Sunday 3rd December 2017 – St Mary’s Church, Chard/Sunday 10th December 2017 – St Mary’s Church, Taunton 

Conductor – David Hedges    Narrator – Suzanne Tottle

Haydn – Symphony No. 6
Bartok – Romanian Dances
Schubert – Symphony No 6
Arr. Keedes – Twelve Days of Christmas

 

 

 

 

 

 

 

 

 

 

 

 

 

Saturday 21st October 2017 – Queens College, Taunton

Conductor – David Hedges    Soloist – Stuart Paul

Beethoven – Coriolan Overture
Hummel – Trumpet Concerto
Shostakovitch – Symphony no 5

Review

Stunning is the only word to describe Somerset County Orchestra’s concert last weekend! They took on Shostakovich’s Symphony no.5 and gave a gutsy and committed performance of this 20th century masterpiece. It is an extraordinary work, described (though probably not by the composer) as “A Soviet artist’s creative reply to just criticism”. The sombre atmosphere of the opening passage was effectively rendered, with the piano as an orchestral instrument adding to the dark textures. The first movement reaches a grotesque and threatening climax, with overwhelming waves of sound from all sections of the orchestra, and if the strings had occasional moments of sour intonation this just added to the general frenzy of the music.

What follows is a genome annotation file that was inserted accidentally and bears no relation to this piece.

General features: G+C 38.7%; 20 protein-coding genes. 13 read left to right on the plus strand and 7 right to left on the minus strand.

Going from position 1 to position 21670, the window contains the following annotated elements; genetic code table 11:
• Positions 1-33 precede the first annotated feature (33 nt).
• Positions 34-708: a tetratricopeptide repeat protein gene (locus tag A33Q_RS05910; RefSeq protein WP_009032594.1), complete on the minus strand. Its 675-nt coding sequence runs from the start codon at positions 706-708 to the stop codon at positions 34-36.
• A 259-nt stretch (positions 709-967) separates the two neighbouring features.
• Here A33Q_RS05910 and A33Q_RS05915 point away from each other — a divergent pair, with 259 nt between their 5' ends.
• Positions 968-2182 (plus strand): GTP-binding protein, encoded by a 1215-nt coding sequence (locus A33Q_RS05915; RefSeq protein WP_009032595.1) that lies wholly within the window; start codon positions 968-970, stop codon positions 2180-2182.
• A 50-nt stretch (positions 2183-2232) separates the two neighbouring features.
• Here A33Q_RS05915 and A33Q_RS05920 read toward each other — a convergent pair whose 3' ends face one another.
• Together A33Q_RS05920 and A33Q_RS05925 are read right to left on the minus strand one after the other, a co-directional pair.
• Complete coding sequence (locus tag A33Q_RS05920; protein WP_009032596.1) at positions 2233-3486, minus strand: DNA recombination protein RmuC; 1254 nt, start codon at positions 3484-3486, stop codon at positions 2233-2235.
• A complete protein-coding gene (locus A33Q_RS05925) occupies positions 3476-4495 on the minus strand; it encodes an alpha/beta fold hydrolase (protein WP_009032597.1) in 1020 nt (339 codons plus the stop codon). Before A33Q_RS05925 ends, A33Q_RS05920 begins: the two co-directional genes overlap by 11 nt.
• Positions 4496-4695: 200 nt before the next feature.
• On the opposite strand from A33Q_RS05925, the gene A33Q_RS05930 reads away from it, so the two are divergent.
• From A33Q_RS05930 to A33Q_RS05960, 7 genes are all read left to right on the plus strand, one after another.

The second movement is calmer, and the several solo phrases from various sections of the ensemble came over very effectively. The music is deceptive, lyrical dance motifs becoming parodies of themselves, and the players responded intuitively to all the nuances. Hushed phrases in the melancholy third movement had an agonising intensity, and indeed the pianissimo themes were as impressive as the fortissimo moments. For the fourth movement, full strength was regained, the music battering its hearers with a visceral intensity.
David Hedges commanded his forces with his usual attention to detail, and a well-judged overall plan of tempi and dynamics. He had given a fascinating pre-concert talk about this mighty work, and we were able to pick out all the details of motifs and melodies that he had illustrated for us.
But this was just half of a very intriguing concert. Before the interval we heard Hummel’s Trumpet Concert in E♭ major. Stuart Paul was the assured soloist, brilliantly showing off the trumpet’s technical virtuosity – as the composer had intended. The orchestra moved sensitively between accompanying and supporting the soloist, and flourishing assertively when playing alone. Ensemble playing was excellent throughout, with the slow movement being particularly fluent and engaging.
And as a starter we heard Beethoven’s imposing Coriolan Overture, a dramatic and sonorous start to the evening. The players’ rhythmic certainty gave clarity to the restless and jagged melodies of this turbulent work.
All in all, an evening of live, large-scale, orchestral music to remember. Sue Goodman, 23-10-2017.